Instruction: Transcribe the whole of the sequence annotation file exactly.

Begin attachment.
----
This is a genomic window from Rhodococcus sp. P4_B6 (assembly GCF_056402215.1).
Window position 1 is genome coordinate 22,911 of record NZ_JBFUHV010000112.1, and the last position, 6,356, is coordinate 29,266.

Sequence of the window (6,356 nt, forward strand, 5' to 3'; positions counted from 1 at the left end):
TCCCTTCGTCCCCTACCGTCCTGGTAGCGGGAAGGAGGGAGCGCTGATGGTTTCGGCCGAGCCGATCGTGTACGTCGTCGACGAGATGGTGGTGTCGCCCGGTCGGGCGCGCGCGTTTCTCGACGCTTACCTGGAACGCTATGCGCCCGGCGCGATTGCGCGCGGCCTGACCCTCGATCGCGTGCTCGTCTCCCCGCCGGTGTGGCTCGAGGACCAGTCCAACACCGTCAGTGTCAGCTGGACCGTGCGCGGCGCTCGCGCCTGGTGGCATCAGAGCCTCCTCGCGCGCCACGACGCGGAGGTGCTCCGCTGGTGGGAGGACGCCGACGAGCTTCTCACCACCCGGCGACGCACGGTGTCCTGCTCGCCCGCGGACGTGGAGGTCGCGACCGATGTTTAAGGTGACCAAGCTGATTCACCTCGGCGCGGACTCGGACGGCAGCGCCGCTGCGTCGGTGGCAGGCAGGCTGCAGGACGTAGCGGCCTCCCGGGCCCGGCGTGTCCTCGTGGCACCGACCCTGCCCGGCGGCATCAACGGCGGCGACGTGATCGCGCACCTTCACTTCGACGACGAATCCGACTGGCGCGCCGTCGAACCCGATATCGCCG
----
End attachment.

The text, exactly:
This is a genomic window from Rhodococcus sp. P4_B6 (assembly GCF_056402215.1).
Window position 1 is genome coordinate 22,911 of record NZ_JBFUHV010000112.1, and the last position, 6,356, is coordinate 29,266.

Sequence of the window (6,356 nt, forward strand, 5' to 3'; positions counted from 1 at the left end):
TCCCTTCGTCCCCTACCGTCCTGGTAGCGGGAAGGAGGGAGCGCTGATGGTTTCGGCCGAGCCGATCGTGTACGTCGTCGACGAGATGGTGGTGTCGCCCGGTCGGGCGCGCGCGTTTCTCGACGCTTACCTGGAACGCTATGCGCCCGGCGCGATTGCGCGCGGCCTGACCCTCGATCGCGTGCTCGTCTCCCCGCCGGTGTGGCTCGAGGACCAGTCCAACACCGTCAGTGTCAGCTGGACCGTGCGCGGCGCTCGCGCCTGGTGGCATCAGAGCCTCCTCGCGCGCCACGACGCGGAGGTGCTCCGCTGGTGGGAGGACGCCGACGAGCTTCTCACCACCCGGCGACGCACGGTGTCCTGCTCGCCCGCGGACGTGGAGGTCGCGACCGATGTTTAAGGTGACCAAGCTGATTCACCTCGGCGCGGACTCGGACGGCAGCGCCGCTGCGTCGGTGGCAGGCAGGCTGCAGGACGTAGCGGCCTCCCGGGCCCGGCGTGTCCTCGTGGCACCGACCCTGCCCGGCGGCATCAACGGCGGCGACGTGATCGCGCACCTTCACTTCGACGACGAATCCGACTGGCGCGCCGTCGAACCCGATATCGCCG